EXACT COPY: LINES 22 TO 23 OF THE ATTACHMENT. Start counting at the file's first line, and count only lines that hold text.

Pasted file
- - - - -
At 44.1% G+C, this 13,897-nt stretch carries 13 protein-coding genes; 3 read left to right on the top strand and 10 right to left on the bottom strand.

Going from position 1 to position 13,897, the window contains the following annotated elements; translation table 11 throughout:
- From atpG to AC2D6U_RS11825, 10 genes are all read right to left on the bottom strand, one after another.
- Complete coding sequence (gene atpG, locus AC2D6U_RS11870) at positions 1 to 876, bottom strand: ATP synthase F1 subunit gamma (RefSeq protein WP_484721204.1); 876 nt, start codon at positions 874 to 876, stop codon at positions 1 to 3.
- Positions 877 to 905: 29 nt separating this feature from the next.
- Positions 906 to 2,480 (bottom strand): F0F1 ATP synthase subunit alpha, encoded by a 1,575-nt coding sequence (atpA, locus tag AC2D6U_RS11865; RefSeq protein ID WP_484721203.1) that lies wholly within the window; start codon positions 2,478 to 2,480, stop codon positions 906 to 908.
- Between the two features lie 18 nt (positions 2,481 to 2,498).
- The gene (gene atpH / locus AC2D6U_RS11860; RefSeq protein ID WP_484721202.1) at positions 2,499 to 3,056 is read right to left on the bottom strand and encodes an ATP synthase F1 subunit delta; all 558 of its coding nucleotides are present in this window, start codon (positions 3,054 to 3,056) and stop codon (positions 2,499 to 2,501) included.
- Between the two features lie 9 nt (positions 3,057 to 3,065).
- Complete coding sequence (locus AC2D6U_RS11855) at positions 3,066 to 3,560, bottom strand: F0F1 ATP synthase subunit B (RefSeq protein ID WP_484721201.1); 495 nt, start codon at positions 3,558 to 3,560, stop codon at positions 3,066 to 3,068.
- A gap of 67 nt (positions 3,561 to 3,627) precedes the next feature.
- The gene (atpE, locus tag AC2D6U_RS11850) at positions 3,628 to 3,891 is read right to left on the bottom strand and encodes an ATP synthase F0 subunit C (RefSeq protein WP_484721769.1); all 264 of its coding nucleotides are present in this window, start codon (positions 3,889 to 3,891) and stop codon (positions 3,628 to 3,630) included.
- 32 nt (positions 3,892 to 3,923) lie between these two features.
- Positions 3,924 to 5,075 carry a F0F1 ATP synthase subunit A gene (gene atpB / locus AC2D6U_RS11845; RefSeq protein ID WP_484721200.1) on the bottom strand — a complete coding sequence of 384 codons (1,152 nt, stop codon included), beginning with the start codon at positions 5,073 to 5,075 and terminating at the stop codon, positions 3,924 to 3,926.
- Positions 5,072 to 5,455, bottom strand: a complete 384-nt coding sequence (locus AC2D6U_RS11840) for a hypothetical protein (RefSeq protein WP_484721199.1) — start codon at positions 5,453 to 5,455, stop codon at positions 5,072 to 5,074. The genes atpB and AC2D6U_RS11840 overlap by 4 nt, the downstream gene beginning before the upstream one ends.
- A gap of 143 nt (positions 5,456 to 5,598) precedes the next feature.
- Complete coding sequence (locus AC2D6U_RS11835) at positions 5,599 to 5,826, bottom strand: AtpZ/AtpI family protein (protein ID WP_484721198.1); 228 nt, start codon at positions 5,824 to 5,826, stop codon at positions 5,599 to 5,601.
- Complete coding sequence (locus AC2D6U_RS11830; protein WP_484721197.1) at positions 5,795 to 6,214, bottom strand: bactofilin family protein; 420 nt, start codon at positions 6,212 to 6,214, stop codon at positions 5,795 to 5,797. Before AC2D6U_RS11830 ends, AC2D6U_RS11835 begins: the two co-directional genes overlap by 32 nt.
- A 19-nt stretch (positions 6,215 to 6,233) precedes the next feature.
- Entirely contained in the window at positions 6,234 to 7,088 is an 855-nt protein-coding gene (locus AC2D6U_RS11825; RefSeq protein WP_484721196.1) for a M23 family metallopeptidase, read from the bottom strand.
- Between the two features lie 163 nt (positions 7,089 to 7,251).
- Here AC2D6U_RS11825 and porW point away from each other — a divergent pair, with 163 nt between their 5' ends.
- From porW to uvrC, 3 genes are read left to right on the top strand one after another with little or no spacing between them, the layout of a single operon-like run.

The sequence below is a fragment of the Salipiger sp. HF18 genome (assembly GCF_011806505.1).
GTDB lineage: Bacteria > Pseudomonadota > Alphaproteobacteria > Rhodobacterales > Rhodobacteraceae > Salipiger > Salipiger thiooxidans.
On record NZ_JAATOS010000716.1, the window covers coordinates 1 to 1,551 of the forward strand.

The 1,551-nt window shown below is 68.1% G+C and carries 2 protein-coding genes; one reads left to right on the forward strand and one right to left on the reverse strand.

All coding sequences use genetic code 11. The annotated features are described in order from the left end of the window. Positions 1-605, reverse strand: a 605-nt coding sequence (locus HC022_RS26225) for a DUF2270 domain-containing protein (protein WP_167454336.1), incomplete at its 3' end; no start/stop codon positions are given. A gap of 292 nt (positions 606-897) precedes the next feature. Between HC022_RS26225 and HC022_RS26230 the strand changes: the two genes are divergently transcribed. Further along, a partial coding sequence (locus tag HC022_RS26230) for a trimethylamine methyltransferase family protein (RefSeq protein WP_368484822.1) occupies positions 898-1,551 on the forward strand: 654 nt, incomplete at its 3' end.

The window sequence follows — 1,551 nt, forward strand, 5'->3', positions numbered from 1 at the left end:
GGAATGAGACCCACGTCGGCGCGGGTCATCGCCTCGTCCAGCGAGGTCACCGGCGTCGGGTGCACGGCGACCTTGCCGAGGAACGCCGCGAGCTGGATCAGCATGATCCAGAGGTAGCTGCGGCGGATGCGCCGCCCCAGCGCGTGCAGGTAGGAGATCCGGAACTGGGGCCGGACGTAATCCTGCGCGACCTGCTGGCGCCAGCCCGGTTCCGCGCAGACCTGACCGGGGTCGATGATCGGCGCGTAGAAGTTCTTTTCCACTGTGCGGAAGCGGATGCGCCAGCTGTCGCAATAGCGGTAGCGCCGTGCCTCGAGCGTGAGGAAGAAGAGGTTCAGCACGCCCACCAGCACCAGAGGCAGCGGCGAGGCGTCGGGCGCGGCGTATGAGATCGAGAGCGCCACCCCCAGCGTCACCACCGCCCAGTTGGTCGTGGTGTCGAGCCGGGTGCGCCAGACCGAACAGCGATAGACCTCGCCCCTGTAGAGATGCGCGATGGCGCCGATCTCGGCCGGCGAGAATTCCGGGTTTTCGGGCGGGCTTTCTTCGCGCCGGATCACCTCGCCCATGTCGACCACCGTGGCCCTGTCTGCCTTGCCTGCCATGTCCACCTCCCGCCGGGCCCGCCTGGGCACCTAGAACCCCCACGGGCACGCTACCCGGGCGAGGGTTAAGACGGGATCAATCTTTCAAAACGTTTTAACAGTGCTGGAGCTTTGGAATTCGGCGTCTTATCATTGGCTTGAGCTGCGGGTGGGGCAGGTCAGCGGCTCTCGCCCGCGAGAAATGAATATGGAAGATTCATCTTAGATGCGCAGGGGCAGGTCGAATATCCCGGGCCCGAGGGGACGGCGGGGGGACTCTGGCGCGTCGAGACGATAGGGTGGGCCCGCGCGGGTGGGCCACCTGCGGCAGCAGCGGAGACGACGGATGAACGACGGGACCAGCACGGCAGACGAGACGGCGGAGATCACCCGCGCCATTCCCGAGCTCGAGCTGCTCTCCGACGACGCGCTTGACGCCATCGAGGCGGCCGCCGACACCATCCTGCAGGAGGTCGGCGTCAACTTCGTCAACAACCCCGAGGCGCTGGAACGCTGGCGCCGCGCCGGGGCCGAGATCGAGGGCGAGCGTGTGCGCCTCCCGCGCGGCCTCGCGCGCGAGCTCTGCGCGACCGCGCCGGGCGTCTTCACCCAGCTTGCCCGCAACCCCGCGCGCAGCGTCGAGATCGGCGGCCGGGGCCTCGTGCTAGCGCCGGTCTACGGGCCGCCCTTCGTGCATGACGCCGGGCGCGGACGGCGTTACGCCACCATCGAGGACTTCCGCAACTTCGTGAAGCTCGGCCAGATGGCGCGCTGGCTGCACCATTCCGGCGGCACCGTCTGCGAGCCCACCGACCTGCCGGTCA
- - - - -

- Here AC2D6U_RS11825 and porW point away from each other — a divergent pair, with 163 nt between their 5' ends.
- From porW to uvrC, 3 genes are read left to right on the top strand one after another with little or no spacing between them, the layout of a single operon-like run.